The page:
All of those files will be suffixed with jpg.
And by the way, the current Lock Screen pic is not there. It’s in:
And you need ownership to that.
Avatar Paulina says:
I really wanted an image off of spotlight, and I couldn’t find it through google. I tried looking through my computer files myself, but still couldn’t find it, and I wouldn’t have identified those weird files as pictures anyway – so thank you!
Avatar daisy says:
The information of where the photo taken, e.g. California, USA, is not showing when mouse hover. All I see was do you like it. Went to the temp folder, property of the image doesn’t say anything in details either.
Avatar dumisani says:
I am looking for a lock screen image that appeared after updating my windows 10, I liked it, on it was a beautiful scenery with a big stone on the side of a road.
I like the lock screens but we need more variety
Avatar Kavi Rana says:
thank you so much!
Avatar Cathy Phillips says:
Just…thank you. Really helpful.
Avatar Michael Stephenson says:
C: > Users > [Your User Name] > AppData > Local > Packages > Microsoft.Windows.ContentDeliveryManager_cw5n1h2txyewy > LocalState > Assets
Really? What the f is that >>>> dont tell me u r open u computer with mouse but not via winE?
or %userprofile%AppDataLocalPackagesMicrosoft.Windows.ContentDeliveryManager_cw5n1h2txyewyLocalStateAssets
Avatar koldfish says:
Just get Spotbright on the Windows Store, that auto downloads and allows you to browse all of the Windows Spotlight images, very simple and easy.
Avatar Linda says:
How do you do this? Can’t find it in the Windows Store, but then again, I’m not very tech savvy…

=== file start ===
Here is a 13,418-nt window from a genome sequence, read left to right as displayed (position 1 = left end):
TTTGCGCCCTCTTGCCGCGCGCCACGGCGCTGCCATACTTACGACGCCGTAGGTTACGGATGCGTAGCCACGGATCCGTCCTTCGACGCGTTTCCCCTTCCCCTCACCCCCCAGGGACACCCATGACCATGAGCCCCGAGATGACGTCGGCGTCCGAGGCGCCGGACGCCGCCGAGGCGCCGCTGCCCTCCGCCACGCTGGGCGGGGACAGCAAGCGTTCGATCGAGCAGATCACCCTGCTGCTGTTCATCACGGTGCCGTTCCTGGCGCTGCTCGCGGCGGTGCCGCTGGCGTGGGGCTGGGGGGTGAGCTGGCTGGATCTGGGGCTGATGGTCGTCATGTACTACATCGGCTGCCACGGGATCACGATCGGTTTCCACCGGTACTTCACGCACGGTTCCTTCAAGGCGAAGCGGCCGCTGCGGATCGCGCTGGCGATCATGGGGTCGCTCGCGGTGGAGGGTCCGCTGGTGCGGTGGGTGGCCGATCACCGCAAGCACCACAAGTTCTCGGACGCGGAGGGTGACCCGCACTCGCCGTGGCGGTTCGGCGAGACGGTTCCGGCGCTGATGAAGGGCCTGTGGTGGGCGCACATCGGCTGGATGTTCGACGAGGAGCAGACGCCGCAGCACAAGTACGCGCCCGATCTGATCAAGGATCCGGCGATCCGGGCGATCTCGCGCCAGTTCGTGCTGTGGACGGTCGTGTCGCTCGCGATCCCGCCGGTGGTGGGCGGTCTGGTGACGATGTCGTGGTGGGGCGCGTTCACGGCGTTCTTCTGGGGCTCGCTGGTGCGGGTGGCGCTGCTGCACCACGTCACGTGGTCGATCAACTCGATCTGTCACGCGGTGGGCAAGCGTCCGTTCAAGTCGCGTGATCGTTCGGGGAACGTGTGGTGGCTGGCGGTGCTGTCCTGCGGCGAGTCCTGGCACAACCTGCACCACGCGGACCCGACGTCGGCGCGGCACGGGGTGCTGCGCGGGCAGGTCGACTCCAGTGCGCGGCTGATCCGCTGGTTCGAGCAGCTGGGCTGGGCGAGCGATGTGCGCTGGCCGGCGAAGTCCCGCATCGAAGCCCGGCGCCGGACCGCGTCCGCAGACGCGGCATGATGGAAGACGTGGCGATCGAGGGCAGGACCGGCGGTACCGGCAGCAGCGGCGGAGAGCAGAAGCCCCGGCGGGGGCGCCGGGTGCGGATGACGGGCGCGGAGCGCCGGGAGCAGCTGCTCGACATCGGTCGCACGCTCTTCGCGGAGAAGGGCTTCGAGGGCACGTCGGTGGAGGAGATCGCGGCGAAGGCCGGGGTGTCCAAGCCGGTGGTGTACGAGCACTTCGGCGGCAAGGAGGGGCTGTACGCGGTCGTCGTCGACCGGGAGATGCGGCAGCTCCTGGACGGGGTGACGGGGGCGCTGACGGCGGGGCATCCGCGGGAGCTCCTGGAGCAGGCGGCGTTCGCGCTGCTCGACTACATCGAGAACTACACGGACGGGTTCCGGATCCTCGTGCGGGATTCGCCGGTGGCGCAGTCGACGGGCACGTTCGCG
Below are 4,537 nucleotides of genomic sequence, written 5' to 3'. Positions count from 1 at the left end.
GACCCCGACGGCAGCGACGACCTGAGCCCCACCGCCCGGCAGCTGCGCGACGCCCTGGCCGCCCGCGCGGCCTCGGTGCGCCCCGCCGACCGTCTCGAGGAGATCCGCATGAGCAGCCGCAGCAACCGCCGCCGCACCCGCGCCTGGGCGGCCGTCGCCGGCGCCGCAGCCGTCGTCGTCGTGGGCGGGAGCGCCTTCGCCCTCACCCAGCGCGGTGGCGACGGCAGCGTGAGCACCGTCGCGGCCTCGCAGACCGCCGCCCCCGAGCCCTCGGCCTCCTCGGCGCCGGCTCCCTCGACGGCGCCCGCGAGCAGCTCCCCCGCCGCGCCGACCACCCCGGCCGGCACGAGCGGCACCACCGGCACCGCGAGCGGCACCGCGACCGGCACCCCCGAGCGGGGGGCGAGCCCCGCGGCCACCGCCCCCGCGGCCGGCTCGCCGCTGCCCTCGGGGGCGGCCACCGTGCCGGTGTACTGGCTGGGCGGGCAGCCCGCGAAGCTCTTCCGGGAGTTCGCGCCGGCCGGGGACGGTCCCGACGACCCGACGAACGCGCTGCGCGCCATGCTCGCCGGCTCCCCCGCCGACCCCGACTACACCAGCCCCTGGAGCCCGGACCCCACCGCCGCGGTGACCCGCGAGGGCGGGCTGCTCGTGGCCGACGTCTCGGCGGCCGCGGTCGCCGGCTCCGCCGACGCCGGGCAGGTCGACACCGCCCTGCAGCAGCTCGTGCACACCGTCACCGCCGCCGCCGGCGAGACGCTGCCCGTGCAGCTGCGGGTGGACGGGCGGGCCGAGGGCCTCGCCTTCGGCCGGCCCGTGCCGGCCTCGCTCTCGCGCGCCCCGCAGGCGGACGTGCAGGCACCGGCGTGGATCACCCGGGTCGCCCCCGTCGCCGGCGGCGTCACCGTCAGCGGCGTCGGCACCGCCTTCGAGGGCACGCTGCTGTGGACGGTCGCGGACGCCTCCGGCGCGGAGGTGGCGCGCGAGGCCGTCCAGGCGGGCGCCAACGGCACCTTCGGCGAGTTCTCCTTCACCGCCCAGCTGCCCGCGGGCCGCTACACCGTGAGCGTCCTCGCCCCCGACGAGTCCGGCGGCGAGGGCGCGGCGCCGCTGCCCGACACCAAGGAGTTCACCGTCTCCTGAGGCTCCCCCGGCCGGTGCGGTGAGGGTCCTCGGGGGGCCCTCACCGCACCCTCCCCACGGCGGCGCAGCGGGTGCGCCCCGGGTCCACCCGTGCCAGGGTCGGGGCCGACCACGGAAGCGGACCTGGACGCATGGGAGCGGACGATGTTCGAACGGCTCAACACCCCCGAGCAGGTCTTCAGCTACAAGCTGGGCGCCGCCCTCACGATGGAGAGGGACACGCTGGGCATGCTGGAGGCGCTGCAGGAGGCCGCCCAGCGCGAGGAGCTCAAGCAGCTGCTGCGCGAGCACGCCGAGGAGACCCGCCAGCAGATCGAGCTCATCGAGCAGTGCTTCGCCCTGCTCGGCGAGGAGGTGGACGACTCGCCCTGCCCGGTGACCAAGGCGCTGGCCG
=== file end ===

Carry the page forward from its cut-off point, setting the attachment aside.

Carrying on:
Avatar neonix says:
PSA: Directory Opus, an alternative file explorer/manager for Windows targeted at power users, will actually detect the file formats and show thumbnails of these images in the Assets folder despite not having file extensions!
Avatar Terry Quinn says:
My lock screen image is frozen on the one image. Following your steps Windows spotlight is selected for Background and the toggle switch is on. I can change the photo there in settings but when I turn on I get the same picture every time.
It used to work and I thought it was a great feature.
Is there something else I should look at to fix this.
Avatar Jaime Stuardo says:
I think it would be interesting to add to this feature the location of the image when it is a landscape. For example, sometimes a beautiful landscape appears and I wonder where that picture was taken as @allisonllanos:disqus wrote. The location name could be placed in some corner of the picture or enable right click properties option when in lock screen.
Avatar Jodi Boydston says:
I need help, I can’t find the assets folder. I went through all steps, from This PC to LocalState, Asset wasn’t there. Mine said Tips and it was empty. I’m going to take a break for now.
Avatar Amit Khatri says:
There are some pictures which windows keep showing me again and again on my lock screen. I don’t want to seem them anymore. But, there is no option to unlike the photos which you have liked in past. What should I do.
Avatar Adedokun Samuel says:
I cant find the windows spotlight option on my lock screen settings help